This vivid history of the city in Western civilization tells the story of urban life through bodily experience.
Flesh and Stone is the story of the deepest parts of life—how women and men moved in public and private spaces, what they saw and heard, the smells that assailed them, where they ate, how they dressed, the mores of bathing and of making love—all in the architecture of stone and space from ancient Athens to modern New York.
Early in Flesh and Stone, Richard Sennett probes the ways in which the ancient Athenians experienced nakedness, and the relation of nakedness to the shape of the ancient city, its troubled politics, and the inequalities between men and women. The story then moves to Rome in the time of the Emperor Hadrian, exploring Roman beliefs in the geometrical perfection of the body.
The second part of the book examines how Christian beliefs about the body related to the Christian city—the Venetian ghetto, cloisters, and markets in Paris. The final part of Flesh and Stone deals with what happened to urban space as modern scientific understanding of the body cut free from pagan and Christian beliefs. Flesh and Stone makes sense of our constantly evolving urban living spaces, helping us to build a common home for the increased diversity of bodies that make up the modern city.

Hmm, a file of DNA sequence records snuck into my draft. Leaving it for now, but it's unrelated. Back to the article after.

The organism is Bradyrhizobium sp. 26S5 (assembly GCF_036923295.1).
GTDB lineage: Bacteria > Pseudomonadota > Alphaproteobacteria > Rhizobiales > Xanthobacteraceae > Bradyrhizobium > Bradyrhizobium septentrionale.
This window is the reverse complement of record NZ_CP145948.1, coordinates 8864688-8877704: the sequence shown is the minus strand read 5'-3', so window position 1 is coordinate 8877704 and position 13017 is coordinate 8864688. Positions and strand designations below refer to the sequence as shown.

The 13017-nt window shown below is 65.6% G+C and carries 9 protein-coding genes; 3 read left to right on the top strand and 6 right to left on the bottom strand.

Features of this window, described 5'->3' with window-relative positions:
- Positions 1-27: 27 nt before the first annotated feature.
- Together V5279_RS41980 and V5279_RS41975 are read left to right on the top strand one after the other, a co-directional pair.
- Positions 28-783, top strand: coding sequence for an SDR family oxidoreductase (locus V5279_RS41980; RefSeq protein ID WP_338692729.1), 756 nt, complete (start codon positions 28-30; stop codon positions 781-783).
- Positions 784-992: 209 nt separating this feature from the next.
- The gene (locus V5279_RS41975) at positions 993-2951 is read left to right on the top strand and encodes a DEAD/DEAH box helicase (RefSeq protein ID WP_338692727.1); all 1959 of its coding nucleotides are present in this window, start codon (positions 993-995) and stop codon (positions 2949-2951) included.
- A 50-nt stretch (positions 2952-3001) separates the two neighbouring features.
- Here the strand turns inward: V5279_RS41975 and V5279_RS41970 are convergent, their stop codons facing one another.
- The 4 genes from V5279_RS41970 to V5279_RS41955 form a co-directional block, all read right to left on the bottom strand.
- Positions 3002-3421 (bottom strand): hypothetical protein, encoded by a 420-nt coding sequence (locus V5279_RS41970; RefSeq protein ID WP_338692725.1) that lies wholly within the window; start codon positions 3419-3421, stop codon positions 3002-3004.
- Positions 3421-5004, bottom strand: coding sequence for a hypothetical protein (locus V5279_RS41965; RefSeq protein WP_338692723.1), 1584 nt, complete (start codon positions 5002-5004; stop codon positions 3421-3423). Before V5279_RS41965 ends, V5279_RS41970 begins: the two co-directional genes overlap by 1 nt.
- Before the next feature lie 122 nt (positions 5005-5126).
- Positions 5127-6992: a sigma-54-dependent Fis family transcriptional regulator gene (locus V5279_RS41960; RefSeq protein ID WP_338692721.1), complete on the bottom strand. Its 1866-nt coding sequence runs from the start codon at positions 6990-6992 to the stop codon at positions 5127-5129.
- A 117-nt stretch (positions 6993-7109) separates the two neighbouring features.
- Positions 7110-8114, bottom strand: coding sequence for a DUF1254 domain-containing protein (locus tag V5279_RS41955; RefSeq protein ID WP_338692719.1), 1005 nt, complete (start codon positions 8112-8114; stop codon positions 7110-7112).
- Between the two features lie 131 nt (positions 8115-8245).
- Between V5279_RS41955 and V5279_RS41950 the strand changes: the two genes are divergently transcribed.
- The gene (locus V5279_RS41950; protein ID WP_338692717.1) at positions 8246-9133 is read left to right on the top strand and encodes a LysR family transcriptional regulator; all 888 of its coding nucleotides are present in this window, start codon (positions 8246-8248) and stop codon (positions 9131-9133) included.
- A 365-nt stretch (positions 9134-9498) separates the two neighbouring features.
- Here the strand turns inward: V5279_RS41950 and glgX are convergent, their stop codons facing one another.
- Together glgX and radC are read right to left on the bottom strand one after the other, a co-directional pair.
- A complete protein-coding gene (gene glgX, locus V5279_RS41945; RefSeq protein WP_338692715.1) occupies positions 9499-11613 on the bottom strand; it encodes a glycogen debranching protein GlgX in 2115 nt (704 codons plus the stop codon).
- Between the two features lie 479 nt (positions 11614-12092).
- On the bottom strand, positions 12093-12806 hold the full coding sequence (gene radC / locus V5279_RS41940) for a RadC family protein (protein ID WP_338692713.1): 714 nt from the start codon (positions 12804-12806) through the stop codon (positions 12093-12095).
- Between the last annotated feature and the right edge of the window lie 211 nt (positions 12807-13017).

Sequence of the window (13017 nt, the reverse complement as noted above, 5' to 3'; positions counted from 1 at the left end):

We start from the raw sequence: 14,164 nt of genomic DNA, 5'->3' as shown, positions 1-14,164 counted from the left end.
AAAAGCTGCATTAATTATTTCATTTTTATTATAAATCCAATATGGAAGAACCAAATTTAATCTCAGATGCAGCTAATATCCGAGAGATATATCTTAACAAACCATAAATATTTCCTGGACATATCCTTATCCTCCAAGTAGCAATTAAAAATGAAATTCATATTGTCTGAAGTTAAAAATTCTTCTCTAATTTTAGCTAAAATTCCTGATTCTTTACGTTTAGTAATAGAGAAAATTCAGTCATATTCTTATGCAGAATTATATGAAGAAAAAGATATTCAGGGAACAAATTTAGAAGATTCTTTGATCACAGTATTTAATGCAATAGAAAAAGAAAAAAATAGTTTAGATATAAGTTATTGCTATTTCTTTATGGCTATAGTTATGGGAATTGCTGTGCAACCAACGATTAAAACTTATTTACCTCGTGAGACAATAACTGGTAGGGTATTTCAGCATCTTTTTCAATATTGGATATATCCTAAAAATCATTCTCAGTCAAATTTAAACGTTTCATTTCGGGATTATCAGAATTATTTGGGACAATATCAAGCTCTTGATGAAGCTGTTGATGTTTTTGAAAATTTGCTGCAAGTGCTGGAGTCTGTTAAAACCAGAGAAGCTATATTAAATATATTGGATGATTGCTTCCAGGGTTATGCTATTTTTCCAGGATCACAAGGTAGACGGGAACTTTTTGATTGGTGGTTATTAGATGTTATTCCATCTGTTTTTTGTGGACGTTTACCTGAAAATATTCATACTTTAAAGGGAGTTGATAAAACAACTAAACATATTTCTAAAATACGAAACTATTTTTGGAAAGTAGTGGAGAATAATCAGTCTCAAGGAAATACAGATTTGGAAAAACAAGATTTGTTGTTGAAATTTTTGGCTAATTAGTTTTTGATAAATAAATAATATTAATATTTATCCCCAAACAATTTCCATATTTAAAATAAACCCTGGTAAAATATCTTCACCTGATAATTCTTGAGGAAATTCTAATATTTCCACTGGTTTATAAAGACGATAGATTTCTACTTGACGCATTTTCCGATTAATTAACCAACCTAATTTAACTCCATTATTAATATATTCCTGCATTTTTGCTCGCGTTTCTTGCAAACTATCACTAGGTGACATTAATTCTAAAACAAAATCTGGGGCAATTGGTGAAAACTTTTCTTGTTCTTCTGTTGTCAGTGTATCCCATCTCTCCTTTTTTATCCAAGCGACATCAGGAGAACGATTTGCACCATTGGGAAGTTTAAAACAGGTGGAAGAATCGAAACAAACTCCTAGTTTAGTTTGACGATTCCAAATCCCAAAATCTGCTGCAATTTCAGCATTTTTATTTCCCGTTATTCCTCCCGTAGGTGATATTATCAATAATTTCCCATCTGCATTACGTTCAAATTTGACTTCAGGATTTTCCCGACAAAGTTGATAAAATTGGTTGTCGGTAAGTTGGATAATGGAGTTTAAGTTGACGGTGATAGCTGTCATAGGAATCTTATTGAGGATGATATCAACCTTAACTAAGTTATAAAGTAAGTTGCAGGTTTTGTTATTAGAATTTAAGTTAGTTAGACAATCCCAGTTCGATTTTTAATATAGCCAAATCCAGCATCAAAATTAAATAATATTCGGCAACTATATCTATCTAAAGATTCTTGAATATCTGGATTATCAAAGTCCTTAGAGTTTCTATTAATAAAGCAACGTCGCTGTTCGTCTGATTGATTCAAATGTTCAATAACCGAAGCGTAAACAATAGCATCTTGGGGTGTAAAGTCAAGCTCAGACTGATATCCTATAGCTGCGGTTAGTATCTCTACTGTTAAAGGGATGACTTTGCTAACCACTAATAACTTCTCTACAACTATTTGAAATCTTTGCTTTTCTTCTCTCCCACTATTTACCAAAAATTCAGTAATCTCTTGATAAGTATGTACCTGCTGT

Sennett (The Fall of Public Man) has produced an engrossing history of the city told through its people's movements: how they dressed, bathed and made love, where they ate, what they saw and heard. He first examines Athenians' celebration of nakedness and the Romans' use of geometrical images derived from the human body to impose order on their imperial realm. Next he brings us to the 13th-century Paris of Notre Dame Cathedral, where burgeoning enterprises challenged the Christian sense of place and community. A New York Univeristy sociologist, Sennett discusses the creation of Venice's Jewish ghetto in the 16th century, then links William Harvey's discoveries about blood circulation to individualized movement and bodily freedom in revolutionary 18th-century Paris. In the modern multicultural metropolis, he says the buildings contribute to a lack of emotional connection, as well as monotony and sensory deprivation. Sennett forces us to rethink architecture, social history and urban design and planning. Photos.